(Boing Boing guestblogger Ned Sublette is a writer, historian, photographer, and singer-songwriter who lives in New York City and travels often to New Orleans. Embedded audio in this post: Ned reads the introduction to his latest book, The Year Before The Flood, live at Joe's Pub in New York City. After the jump, the full text of that intro, republished in entirety here on Boing Boing.)
I'm Ned Sublette. I'll be guest-blogging for the next two weeks, serving up a few excerpts and ideas from my new book The Year Before The Flood (Lawrence Hill Books). (Which is not to be confused with a similarly-named book by Margaret Atwood, unfortunately published about the same time as mine – jeez, couldn't she have called it Oryx and Crake 2?) As well as words and ideas that turn up in my two previous, The World that Made New Orleans: From Spanish Silver to Congo Square (Lawrence Hill) and Cuba and Its Music: From the First Drums to the Mambo (Chicago Review Press), along with other topics from my usual beat of music, culture, and politics.
I study history through music, and vice versa, including the history I've lived through. I place music at the center of understanding, and at the center of my musical understanding is the current that sweeps around the Gulf of Mexico, linking New Orleans to its historic great trading partner Havana by a river in the sea.
To give what I do a name, I've started calling it "Postmamboism." It's clear there are a lot of Postmamboists out there. More on that later. I also write songs and occasionally release recordings, and I travel with my guitar wherever someone wants me to speak or sing.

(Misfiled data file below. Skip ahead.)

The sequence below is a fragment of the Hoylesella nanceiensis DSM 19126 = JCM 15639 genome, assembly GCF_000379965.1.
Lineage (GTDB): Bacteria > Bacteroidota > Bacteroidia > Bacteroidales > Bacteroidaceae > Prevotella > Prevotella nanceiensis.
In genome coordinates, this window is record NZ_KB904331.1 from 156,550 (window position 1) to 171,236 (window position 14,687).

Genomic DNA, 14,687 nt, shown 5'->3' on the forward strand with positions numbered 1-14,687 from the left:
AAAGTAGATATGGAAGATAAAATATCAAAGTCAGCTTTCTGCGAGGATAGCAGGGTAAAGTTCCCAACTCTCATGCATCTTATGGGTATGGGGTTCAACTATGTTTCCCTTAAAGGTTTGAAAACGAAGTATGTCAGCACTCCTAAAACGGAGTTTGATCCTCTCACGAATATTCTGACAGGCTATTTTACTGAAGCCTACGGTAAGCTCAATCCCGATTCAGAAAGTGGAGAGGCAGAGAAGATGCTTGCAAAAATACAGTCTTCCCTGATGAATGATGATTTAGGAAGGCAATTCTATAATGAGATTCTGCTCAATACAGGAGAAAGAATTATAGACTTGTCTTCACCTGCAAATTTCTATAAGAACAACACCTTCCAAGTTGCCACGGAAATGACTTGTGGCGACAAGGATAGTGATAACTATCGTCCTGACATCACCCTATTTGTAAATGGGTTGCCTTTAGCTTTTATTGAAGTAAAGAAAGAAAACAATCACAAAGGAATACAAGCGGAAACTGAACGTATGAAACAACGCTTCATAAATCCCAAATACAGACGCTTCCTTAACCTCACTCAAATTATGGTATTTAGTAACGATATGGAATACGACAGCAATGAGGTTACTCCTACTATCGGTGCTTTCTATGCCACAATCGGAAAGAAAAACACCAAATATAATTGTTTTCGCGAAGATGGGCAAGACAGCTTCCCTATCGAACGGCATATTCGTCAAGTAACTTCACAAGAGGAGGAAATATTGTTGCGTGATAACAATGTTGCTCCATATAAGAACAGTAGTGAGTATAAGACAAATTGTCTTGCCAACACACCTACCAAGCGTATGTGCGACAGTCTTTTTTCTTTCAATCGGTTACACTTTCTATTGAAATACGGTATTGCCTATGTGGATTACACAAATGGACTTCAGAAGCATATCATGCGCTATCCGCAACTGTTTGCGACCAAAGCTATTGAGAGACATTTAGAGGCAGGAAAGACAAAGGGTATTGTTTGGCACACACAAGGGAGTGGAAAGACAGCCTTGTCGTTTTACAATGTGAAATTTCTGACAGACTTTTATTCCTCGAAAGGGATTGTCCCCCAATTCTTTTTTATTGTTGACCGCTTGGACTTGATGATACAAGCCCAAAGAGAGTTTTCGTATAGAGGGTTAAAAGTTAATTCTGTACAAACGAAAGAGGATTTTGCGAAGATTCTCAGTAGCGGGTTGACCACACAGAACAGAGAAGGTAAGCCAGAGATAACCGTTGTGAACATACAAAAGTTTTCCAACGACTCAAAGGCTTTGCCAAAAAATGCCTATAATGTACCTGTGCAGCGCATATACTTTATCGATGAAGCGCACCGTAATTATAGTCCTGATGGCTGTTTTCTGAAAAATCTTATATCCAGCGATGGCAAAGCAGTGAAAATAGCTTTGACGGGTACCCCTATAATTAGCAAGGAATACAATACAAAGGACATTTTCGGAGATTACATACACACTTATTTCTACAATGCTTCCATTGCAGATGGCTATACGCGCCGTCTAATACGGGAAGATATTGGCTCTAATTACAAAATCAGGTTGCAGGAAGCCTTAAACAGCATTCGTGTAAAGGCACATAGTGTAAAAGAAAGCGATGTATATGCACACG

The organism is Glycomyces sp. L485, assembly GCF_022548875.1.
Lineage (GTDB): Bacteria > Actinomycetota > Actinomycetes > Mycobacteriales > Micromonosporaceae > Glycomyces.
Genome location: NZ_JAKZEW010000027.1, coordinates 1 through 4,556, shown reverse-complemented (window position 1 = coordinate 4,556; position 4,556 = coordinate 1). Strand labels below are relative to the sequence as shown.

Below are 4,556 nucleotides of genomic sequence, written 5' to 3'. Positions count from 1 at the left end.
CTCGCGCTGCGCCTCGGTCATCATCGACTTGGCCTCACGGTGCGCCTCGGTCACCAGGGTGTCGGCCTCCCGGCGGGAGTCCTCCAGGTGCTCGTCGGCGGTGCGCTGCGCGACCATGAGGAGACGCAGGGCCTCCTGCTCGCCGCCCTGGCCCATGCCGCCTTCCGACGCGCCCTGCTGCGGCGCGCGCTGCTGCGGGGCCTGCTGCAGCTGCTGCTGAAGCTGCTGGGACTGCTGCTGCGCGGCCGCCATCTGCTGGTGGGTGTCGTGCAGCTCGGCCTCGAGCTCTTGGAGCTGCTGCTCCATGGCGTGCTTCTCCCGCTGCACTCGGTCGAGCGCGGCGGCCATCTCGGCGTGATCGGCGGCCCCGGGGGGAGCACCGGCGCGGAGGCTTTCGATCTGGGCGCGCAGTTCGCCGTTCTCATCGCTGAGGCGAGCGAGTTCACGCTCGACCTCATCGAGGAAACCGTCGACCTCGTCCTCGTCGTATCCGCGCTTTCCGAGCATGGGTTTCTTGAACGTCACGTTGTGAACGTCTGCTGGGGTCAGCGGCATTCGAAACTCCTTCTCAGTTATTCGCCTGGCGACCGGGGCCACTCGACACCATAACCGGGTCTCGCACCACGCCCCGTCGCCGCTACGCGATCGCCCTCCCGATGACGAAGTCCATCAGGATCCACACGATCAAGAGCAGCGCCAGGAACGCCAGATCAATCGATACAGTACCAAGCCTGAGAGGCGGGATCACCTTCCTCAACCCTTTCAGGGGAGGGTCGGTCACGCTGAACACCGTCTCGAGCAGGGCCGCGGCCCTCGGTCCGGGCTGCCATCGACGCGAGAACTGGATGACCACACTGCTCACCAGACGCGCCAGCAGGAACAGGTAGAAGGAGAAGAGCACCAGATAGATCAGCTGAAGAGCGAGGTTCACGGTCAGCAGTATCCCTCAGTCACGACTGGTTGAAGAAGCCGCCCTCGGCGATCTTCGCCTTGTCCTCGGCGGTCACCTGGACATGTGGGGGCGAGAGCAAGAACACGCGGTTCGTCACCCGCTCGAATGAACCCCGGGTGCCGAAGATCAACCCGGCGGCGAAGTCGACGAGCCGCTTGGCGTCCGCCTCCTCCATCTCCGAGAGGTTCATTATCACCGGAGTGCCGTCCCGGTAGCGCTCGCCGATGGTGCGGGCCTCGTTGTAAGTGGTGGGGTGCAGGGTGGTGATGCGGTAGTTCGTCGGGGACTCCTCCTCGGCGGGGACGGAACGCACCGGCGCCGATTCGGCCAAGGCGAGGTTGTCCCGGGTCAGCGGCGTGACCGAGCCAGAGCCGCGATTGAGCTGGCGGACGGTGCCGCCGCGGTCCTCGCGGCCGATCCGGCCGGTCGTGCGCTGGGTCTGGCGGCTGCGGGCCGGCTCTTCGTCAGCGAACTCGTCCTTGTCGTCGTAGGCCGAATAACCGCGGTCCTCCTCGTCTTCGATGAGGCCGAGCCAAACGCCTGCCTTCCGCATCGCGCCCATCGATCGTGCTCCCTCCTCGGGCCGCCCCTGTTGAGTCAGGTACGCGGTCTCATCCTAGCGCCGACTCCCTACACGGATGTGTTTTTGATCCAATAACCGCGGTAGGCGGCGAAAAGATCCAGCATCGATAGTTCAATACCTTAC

I've lived in New York City since 1976, but my wife Constance and I spent the almost-year from August 2004 to May 2005 in New Orleans. I'm not an academic, but I had a one-year (non-teaching) fellowship from the Stone Center for Latin American Studies at Tulane University that gave me the opportunity to do full-time research into that most American of cities, studying its history in the libraries and archives and the living culture in the street.
We set out memorizing New Orleans as if it were about to disappear. The World that Made New Orleans is the product of that–a history of Louisiana's colonial years, from 1718 to 1819, about the layers of Africans and Europeans that made up New Orleans culture.
The Year Before The Flood, on the other hand, is a memoir of what we lived in New Orleans–a play-by-play of the last year the city was whole, as we experienced it from our highly subjective point of view. The World that Made New Orleans is about the city's space, while The Year Before The Flood is about its unique sense of time–its calendar rhythm of festivals, parades, and observances. It's about the music we lived that year, and the city's horrifying murder rate that kept ticking off victims.
I started writing in November 2004, when I had no idea that our year in New Orleans would be . . . the year before the flood.
Allow me to begin my two blog weeks on a somber note, with the Introduction to The Year Before The Flood. If you want to listen along while you read, here's a clip of me reading it on November 20 at Joe's Pub in New York City. And hell yes, we're going to Mardi Gras this year.
INTRODUCTION (MP3 Link to audio)
I knew it was going to happen. I just didn't know when.